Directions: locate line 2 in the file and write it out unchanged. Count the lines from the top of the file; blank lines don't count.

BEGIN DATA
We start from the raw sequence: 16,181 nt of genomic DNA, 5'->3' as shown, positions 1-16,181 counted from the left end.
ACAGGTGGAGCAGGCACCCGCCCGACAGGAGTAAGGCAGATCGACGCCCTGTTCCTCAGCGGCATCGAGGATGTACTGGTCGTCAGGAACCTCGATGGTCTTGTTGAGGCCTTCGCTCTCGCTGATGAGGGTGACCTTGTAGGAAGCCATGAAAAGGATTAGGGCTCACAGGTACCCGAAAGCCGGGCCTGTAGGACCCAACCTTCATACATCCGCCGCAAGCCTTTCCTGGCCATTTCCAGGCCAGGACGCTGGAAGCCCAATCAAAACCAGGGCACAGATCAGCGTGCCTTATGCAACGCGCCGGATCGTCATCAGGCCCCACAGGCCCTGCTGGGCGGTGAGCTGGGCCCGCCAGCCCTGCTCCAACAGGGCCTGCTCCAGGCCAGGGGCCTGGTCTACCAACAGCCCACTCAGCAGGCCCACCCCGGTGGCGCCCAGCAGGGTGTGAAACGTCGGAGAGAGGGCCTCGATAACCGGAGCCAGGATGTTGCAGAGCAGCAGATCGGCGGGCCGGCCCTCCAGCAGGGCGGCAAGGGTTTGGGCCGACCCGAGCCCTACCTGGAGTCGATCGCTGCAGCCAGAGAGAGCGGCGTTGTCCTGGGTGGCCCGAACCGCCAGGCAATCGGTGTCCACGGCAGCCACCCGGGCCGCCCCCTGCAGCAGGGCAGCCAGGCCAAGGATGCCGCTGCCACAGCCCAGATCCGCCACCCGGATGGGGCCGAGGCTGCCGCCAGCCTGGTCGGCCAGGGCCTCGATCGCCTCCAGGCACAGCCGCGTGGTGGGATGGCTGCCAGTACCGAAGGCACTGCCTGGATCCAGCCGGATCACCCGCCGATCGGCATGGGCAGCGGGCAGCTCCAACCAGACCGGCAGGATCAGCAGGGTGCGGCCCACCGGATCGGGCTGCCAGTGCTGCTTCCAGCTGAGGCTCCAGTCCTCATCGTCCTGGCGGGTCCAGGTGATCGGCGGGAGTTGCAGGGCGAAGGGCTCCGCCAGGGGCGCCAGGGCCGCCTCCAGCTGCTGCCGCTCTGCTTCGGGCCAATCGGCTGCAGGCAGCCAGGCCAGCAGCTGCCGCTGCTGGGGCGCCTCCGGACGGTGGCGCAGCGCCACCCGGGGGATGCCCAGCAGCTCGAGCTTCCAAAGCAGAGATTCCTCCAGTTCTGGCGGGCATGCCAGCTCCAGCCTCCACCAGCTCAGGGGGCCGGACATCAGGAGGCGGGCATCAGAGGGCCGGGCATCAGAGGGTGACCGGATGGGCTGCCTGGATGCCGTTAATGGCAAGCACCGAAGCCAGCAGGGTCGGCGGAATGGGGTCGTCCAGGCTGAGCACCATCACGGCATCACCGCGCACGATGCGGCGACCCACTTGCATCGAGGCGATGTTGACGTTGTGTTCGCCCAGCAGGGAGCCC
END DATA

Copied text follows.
ACAGGTGGAGCAGGCACCCGCCCGACAGGAGTAAGGCAGATCGACGCCCTGTTCCTCAGCGGCATCGAGGATGTACTGGTCGTCAGGAACCTCGATGGTCTTGTTGAGGCCTTCGCTCTCGCTGATGAGGGTGACCTTGTAGGAAGCCATGAAAAGGATTAGGGCTCACAGGTACCCGAAAGCCGGGCCTGTAGGACCCAACCTTCATACATCCGCCGCAAGCCTTTCCTGGCCATTTCCAGGCCAGGACGCTGGAAGCCCAATCAAAACCAGGGCACAGATCAGCGTGCCTTATGCAACGCGCCGGATCGTCATCAGGCCCCACAGGCCCTGCTGGGCGGTGAGCTGGGCCCGCCAGCCCTGCTCCAACAGGGCCTGCTCCAGGCCAGGGGCCTGGTCTACCAACAGCCCACTCAGCAGGCCCACCCCGGTGGCGCCCAGCAGGGTGTGAAACGTCGGAGAGAGGGCCTCGATAACCGGAGCCAGGATGTTGCAGAGCAGCAGATCGGCGGGCCGGCCCTCCAGCAGGGCGGCAAGGGTTTGGGCCGACCCGAGCCCTACCTGGAGTCGATCGCTGCAGCCAGAGAGAGCGGCGTTGTCCTGGGTGGCCCGAACCGCCAGGCAATCGGTGTCCACGGCAGCCACCCGGGCCGCCCCCTGCAGCAGGGCAGCCAGGCCAAGGATGCCGCTGCCACAGCCCAGATCCGCCACCCGGATGGGGCCGAGGCTGCCGCCAGCCTGGTCGGCCAGGGCCTCGATCGCCTCCAGGCACAGCCGCGTGGTGGGATGGCTGCCAGTACCGAAGGCACTGCCTGGATCCAGCCGGATCACCCGCCGATCGGCATGGGCAGCGGGCAGCTCCAACCAGACCGGCAGGATCAGCAGGGTGCGGCCCACCGGATCGGGCTGCCAGTGCTGCTTCCAGCTGAGGCTCCAGTCCTCATCGTCCTGGCGGGTCCAGGTGATCGGCGGGAGTTGCAGGGCGAAGGGCTCCGCCAGGGGCGCCAGGGCCGCCTCCAGCTGCTGCCGCTCTGCTTCGGGCCAATCGGCTGCAGGCAGCCAGGCCAGCAGCTGCCGCTGCTGGGGCGCCTCCGGACGGTGGCGCAGCGCCACCCGGGGGATGCCCAGCAGCTCGAGCTTCCAAAGCAGAGATTCCTCCAGTTCTGGCGGGCATGCCAGCTCCAGCCTCCACCAGCTCAGGGGGCCGGACATCAGGAGGCGGGCATCAGAGGGCCGGGCATCAGAGGGTGACCGGATGGGCTGCCTGGATGCCGTTAATGGCAAGCACCGAAGCCAGCAGGGTCGGCGGAATGGGGTCGTCCAGGCTGAGCACCATCACGGCATCACCGCGCACGATGCGGCGACCCACTTGCATCGAGGCGATGTTGACGTTGTGTTCGCCCAGCAGGGAGCCC